1 person likes this
• United States
3 Jun 07
grrl...In my opinion we have only had 2 really good presidents in my lifetime. They are Kennedy and Reagan. Kennedy was a democrat and Reagan started out as one. Today Kennedy would be considered a conservative, although I don't know how he was viewed when he was alive. That is how far our country has slid to the left. While I am sure there were some good presidents, a lot of them have been mediocre or downright bad for the country. I think Social Security was a bad idea, but I can't complain since I am disabled and depend on it for my income...although I am eligible for a veterans pension if I decide to pursue it. What is even worse though, are the one's who keep getting re-elected to Congress year after year. These people are more damaging to our country that anything any one president could ever do. Even with term limits, they just switch between the Senate and House, and we are still stuck with them until they retire or die. This is not how our government was intended to work, and that is why it is no longer for and of the people, because the ones being elected don't even have a clue as to how the people live or the real issues involved. All we hear is the rhetoric from both sides, and no truth. I think the terms should be limited to 8 years and then they are done. There is no reason for anyone to be in Congress for 30 or 40 years. This is why our country has so many problems, those elected are completely out of touch with the real issues.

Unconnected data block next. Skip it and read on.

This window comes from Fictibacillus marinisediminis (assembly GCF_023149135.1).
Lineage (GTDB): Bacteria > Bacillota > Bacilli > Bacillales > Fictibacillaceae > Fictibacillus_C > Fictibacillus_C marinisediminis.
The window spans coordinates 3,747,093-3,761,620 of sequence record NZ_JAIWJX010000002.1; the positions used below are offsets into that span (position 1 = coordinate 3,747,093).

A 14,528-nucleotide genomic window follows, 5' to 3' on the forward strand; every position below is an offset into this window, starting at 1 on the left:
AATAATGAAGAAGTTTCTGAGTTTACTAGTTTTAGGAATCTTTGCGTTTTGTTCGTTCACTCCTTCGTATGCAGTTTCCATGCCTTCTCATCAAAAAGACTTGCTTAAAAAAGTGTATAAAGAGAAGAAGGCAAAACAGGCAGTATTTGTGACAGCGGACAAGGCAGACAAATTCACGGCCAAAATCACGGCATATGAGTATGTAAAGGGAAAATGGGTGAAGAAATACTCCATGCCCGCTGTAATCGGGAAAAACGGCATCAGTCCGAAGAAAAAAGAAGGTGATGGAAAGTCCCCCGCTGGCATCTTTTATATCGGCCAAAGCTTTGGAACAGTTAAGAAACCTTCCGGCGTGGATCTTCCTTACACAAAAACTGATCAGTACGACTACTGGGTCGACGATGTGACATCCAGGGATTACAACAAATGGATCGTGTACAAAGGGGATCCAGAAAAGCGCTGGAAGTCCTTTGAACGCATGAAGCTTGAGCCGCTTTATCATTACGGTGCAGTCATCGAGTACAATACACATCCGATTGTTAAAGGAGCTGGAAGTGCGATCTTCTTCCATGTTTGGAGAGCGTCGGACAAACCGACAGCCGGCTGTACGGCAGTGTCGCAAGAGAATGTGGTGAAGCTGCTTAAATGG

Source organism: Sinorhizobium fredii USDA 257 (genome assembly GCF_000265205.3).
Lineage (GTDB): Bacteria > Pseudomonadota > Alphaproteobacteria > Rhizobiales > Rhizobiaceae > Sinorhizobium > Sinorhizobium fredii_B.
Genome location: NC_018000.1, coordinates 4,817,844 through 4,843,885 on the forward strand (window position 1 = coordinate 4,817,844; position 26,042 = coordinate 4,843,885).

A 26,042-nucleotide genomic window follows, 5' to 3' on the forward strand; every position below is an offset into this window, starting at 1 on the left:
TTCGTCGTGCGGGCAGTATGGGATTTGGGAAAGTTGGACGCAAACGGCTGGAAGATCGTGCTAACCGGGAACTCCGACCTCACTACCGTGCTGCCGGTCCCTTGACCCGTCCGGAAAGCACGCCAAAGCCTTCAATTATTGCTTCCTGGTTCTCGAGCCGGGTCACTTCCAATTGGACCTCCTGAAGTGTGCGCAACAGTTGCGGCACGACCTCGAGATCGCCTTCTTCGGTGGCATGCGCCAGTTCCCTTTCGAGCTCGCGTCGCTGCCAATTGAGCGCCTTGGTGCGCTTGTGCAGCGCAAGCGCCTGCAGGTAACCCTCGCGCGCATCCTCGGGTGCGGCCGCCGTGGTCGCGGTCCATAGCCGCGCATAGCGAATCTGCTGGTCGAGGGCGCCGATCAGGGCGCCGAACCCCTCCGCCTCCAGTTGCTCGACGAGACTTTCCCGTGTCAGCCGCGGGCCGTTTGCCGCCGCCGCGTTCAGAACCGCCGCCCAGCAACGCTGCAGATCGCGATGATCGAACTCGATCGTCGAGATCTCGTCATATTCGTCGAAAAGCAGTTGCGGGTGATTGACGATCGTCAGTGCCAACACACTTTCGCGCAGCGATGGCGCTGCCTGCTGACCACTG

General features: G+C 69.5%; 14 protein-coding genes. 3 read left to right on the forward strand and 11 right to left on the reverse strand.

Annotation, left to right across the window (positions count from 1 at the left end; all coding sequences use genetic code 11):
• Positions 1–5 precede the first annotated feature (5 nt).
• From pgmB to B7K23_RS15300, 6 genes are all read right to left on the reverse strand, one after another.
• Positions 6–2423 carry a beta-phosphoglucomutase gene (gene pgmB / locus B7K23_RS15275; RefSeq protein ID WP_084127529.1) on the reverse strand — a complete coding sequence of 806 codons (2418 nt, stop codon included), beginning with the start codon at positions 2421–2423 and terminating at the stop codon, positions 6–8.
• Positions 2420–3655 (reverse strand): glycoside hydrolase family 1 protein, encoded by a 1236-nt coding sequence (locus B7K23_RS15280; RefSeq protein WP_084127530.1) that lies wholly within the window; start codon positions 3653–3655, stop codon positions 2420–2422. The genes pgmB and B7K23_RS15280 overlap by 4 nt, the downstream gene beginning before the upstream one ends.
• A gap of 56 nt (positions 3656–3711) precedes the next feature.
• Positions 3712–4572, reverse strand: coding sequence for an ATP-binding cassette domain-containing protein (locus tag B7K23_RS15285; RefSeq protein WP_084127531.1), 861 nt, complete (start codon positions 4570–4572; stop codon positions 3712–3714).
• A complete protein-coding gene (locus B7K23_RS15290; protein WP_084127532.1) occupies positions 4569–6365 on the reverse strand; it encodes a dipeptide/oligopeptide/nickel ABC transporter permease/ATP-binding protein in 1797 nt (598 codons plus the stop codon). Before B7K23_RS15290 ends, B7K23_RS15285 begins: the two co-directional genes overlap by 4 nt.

1 person likes this
• United States
3 Jun 07
I'm with 100% there, Des. One of the biggest problems with our government is that the fools in Congress never have to go home and live with what they've wrought like everyone else. Meaningful term limits, that limit lifetime service in both houses, and profound campaign finance reform are critical if we're to come up with something workable for our children and grandchildren to use for governance. I'm pretty sure a lot of people thought JFK was a screaming liberal at the time, because of his stance on civil rights. Not to get all in your business, but those who stepped up and risked themselves for freedom should be first in line to get what they need. If there's VA benefits that would help you, I'd like to ask you to take advantage of them, as a taxpayer. 'Nuff said!